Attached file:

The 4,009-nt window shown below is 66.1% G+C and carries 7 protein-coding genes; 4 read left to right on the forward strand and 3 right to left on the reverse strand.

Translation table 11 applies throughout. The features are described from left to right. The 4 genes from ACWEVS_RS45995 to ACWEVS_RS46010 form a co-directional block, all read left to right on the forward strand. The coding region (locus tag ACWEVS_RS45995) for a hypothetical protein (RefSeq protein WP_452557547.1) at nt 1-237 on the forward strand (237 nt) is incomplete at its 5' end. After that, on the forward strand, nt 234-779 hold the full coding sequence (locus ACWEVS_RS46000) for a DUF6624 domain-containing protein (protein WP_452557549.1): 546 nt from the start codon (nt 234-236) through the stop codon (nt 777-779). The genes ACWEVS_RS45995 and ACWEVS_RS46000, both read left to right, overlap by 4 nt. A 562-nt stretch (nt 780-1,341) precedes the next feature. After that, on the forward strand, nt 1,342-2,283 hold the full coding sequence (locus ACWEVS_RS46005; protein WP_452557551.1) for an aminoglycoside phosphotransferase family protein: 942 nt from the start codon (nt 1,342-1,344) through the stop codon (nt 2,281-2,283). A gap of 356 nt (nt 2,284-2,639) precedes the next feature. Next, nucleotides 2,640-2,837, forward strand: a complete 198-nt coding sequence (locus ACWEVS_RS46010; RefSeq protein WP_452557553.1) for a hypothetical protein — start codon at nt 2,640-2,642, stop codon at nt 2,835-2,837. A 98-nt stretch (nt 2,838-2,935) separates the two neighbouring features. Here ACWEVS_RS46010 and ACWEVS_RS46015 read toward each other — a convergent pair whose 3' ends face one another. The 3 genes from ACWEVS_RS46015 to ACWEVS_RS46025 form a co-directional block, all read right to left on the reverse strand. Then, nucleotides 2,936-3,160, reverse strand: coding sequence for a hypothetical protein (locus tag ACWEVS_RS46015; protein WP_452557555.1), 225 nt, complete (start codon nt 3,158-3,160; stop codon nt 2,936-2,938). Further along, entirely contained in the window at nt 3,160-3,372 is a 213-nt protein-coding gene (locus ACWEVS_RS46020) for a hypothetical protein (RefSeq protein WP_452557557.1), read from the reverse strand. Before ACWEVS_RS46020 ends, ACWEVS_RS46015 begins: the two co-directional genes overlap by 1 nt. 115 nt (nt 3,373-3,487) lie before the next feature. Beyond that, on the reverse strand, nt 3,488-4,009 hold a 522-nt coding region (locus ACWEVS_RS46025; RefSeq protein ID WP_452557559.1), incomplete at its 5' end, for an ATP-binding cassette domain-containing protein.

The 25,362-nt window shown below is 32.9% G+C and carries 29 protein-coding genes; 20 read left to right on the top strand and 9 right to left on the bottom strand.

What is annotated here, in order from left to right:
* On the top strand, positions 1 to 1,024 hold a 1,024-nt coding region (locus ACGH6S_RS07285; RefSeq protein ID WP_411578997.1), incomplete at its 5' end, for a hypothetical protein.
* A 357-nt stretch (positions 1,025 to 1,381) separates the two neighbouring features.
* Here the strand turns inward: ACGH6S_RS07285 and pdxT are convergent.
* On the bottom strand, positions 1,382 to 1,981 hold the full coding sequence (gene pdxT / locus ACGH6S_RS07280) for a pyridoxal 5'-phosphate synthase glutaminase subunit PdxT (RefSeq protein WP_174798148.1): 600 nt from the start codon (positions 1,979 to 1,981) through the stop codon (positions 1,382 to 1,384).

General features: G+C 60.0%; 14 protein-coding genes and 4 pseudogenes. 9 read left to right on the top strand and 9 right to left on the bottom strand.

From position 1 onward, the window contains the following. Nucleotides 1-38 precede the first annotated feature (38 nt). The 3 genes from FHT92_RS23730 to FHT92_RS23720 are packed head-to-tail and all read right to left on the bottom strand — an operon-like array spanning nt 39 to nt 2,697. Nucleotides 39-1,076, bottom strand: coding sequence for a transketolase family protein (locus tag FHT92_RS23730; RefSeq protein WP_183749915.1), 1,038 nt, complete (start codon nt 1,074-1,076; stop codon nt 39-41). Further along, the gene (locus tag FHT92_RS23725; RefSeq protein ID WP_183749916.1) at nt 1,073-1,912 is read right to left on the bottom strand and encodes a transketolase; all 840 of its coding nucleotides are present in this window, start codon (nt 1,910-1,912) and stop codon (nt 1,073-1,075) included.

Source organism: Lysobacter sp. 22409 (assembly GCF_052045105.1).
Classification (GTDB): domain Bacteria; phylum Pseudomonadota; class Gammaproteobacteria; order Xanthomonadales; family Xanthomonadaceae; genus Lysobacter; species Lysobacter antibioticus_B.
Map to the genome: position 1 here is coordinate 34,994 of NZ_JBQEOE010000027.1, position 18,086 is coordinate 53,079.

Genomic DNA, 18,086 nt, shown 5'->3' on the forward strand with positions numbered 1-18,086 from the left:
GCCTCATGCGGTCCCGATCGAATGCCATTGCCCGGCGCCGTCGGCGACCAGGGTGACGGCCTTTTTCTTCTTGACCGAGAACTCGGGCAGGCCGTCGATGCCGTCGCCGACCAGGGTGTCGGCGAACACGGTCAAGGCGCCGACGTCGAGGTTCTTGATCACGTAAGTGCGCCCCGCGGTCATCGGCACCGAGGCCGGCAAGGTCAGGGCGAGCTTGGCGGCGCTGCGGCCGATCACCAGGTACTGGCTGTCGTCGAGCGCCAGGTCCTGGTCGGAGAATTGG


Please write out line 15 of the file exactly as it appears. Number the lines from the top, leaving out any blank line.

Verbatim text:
GCCTCATGCGGTCCCGATCGAATGCCATTGCCCGGCGCCGTCGGCGACCAGGGTGACGGCCTTTTTCTTCTTGACCGAGAACTCGGGCAGGCCGTCGATGCCGTCGCCGACCAGGGTGTCGGCGAACACGGTCAAGGCGCCGACGTCGAGGTTCTTGATCACGTAAGTGCGCCCCGCGGTCATCGGCACCGAGGCCGGCAAGGTCAGGGCGAGCTTGGCGGCGCTGCGGCCGATCACCAGGTACTGGCTGTCGTCGAGCGCCAGGTCCTGGTCGGAGAATTGG